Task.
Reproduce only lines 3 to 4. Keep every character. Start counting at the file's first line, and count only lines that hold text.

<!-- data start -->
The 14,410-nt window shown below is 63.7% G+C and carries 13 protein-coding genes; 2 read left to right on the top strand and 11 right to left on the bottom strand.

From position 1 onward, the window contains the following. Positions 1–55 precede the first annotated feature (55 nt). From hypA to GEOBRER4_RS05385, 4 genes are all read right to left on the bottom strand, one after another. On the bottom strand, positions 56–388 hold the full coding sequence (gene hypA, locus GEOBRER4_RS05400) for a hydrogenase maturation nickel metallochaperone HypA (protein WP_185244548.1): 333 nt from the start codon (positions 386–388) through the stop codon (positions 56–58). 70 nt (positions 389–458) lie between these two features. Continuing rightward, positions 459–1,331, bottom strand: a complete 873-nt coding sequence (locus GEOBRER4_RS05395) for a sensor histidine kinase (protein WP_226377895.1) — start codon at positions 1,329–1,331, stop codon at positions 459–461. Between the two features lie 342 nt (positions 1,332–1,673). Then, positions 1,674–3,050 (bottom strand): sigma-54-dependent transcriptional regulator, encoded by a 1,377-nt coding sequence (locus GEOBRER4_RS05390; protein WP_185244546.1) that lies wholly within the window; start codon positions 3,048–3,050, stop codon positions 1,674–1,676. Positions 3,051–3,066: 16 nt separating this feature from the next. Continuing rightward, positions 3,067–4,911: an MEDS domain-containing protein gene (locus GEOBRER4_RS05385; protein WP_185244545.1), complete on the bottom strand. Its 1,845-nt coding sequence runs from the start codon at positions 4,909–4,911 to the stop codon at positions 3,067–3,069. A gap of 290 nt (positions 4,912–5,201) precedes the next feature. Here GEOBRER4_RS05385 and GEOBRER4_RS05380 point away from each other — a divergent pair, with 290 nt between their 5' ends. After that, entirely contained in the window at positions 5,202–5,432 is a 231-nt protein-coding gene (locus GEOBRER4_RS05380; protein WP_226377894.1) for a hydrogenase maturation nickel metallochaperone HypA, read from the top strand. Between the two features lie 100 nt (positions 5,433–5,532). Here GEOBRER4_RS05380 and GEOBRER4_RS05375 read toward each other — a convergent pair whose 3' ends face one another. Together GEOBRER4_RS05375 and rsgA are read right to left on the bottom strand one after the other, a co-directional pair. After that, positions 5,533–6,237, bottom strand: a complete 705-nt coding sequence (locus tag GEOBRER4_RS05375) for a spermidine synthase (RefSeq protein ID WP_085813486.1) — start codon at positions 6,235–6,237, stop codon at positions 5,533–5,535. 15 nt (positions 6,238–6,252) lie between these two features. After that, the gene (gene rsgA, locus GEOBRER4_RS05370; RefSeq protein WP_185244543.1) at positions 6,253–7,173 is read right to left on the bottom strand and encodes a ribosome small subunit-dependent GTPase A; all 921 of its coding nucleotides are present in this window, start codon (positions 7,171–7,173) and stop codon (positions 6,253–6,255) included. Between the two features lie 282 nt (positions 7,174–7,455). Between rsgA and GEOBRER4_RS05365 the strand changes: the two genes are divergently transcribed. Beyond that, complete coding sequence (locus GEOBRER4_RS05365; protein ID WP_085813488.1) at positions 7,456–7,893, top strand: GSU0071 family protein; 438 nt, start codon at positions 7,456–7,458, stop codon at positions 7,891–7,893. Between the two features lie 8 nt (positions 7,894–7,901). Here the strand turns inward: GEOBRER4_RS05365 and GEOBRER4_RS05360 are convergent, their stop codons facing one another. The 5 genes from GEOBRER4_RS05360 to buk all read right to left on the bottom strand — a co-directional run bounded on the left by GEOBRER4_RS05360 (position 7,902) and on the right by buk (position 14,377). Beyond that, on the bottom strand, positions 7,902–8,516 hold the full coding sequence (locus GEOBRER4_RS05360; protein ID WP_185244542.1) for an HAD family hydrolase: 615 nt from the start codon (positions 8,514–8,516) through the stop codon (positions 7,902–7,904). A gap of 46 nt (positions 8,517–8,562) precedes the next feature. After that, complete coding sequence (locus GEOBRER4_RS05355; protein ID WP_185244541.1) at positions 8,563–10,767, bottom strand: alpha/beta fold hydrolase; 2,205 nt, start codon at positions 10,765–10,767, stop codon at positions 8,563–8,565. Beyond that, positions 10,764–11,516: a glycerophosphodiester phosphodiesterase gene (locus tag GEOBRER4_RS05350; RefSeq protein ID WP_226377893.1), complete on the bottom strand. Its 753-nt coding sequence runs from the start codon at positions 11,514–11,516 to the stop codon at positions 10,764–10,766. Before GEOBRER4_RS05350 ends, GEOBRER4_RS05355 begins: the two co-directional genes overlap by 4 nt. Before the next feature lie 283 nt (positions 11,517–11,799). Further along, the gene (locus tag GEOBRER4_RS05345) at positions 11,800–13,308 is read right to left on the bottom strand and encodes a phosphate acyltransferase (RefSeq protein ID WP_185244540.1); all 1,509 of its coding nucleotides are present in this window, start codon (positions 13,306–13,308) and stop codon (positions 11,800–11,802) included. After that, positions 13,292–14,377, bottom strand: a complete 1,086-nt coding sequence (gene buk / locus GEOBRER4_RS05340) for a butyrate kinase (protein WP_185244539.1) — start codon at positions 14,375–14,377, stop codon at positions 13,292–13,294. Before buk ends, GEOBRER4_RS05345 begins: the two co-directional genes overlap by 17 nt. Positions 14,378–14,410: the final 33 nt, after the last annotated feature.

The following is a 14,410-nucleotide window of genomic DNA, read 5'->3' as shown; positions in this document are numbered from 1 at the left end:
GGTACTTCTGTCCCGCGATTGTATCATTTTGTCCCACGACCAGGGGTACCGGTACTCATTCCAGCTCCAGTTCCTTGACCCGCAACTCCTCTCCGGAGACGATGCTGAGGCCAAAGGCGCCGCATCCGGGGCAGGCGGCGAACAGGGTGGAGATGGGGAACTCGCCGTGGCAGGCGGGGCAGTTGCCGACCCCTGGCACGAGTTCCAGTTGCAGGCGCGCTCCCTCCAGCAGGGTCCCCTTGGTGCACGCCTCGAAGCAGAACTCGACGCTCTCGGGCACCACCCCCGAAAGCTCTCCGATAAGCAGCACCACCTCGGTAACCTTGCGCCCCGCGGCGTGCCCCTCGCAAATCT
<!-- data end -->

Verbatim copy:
The following is a 14,410-nucleotide window of genomic DNA, read 5'->3' as shown; positions in this document are numbered from 1 at the left end:
GGTACTTCTGTCCCGCGATTGTATCATTTTGTCCCACGACCAGGGGTACCGGTACTCATTCCAGCTCCAGTTCCTTGACCCGCAACTCCTCTCCGGAGACGATGCTGAGGCCAAAGGCGCCGCATCCGGGGCAGGCGGCGAACAGGGTGGAGATGGGGAACTCGCCGTGGCAGGCGGGGCAGTTGCCGACCCCTGGCACGAGTTCCAGTTGCAGGCGCGCTCCCTCCAGCAGGGTCCCCTTGGTGCACGCCTCGAAGCAGAACTCGACGCTCTCGGGCACCACCCCCGAAAGCTCTCCGATAAGCAGCACCACCTCGGTAACCTTGCGCCCCGCGGCGTGCCCCTCGCAAATCT